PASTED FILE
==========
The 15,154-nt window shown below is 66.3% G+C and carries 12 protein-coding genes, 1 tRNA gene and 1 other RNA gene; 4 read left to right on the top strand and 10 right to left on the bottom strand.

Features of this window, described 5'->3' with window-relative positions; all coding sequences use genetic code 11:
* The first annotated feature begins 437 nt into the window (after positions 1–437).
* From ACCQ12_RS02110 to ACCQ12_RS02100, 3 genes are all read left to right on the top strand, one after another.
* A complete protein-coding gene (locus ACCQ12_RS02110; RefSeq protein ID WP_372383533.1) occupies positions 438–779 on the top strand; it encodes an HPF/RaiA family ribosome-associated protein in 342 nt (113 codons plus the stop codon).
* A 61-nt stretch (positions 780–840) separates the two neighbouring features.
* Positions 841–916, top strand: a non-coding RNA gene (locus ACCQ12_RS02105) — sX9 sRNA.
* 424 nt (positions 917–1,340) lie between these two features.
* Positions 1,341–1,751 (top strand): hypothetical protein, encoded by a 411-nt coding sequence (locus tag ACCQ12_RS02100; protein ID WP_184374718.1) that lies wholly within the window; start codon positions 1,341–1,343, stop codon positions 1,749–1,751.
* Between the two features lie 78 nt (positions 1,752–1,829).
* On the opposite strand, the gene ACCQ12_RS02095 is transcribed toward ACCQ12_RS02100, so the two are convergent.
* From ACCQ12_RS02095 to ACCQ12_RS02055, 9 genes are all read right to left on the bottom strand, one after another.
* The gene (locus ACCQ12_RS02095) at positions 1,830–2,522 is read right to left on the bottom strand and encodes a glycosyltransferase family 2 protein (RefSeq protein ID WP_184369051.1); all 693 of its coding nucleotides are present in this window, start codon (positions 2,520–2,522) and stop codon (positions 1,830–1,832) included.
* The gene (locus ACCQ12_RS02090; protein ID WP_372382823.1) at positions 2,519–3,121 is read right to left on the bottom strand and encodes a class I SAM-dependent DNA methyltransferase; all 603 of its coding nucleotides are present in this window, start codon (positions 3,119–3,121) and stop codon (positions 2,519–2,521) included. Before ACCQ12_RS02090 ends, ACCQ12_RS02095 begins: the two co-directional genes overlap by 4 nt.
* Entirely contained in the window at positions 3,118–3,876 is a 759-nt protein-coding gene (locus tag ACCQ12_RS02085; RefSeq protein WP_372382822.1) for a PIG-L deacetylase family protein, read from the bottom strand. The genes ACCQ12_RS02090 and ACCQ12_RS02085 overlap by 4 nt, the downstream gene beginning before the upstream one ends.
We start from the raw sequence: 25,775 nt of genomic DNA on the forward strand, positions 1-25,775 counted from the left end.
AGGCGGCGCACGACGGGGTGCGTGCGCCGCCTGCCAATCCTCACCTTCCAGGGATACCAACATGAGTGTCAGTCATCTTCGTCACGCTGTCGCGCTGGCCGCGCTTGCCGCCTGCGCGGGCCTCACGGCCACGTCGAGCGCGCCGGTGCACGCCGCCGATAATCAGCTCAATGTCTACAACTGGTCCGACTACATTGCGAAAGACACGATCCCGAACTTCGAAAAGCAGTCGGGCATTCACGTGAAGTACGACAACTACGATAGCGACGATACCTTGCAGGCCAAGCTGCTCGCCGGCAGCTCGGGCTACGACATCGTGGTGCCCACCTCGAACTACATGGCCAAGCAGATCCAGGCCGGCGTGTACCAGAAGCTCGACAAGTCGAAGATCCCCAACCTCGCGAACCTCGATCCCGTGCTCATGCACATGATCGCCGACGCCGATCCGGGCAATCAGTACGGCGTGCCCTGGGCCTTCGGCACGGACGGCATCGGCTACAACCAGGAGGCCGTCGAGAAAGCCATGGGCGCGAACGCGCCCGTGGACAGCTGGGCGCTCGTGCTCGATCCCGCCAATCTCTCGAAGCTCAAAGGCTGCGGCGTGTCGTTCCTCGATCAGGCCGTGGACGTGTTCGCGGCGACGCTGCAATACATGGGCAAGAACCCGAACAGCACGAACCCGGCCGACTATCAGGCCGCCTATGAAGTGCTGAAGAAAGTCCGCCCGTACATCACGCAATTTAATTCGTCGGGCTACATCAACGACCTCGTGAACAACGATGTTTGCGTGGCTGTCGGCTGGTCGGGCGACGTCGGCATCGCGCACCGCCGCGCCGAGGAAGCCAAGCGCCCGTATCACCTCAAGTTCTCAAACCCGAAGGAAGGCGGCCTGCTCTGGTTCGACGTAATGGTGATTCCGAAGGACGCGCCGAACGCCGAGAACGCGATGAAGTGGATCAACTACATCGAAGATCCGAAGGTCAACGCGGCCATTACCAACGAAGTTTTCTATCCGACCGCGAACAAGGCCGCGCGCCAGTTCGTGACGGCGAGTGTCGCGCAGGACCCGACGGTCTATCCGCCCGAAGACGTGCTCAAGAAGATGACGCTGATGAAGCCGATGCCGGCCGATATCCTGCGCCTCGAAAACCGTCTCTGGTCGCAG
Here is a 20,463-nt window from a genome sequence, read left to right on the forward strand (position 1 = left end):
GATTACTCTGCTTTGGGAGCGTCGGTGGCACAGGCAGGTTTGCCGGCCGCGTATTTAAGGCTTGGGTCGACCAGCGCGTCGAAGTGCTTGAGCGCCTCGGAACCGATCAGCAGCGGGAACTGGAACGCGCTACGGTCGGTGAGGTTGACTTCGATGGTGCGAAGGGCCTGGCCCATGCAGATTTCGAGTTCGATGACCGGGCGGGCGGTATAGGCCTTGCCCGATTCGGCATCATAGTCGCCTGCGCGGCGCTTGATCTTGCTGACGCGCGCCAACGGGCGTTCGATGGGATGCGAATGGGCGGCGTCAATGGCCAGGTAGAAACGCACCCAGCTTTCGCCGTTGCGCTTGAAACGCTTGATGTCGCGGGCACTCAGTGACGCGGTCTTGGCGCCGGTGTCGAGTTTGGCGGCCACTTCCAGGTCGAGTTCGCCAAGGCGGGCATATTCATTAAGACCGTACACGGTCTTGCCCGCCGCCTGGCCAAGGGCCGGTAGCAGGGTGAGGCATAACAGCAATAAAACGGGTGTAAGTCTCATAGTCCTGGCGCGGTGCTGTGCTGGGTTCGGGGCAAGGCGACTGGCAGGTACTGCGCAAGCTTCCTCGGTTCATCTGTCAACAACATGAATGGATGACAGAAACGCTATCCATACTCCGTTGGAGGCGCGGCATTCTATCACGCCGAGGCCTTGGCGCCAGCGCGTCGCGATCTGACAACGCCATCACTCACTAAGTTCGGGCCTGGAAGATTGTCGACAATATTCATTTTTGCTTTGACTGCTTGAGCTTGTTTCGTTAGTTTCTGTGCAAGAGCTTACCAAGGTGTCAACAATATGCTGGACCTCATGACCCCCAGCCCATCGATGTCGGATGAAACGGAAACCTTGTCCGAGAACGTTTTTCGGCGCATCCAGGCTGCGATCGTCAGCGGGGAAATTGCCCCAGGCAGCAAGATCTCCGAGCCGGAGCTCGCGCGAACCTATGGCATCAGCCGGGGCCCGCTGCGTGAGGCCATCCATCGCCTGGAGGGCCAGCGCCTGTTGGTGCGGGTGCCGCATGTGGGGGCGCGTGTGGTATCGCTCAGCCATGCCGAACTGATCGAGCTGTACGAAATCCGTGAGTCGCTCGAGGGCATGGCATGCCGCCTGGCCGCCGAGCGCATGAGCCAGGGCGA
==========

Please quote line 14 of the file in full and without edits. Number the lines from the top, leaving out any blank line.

* The gene (locus ACCQ12_RS02090; protein ID WP_372382823.1) at positions 2,519–3,121 is read right to left on the bottom strand and encodes a class I SAM-dependent DNA methyltransferase; all 603 of its coding nucleotides are present in this window, start codon (positions 3,119–3,121) and stop codon (positions 2,519–2,521) included. Before ACCQ12_RS02090 ends, ACCQ12_RS02095 begins: the two co-directional genes overlap by 4 nt.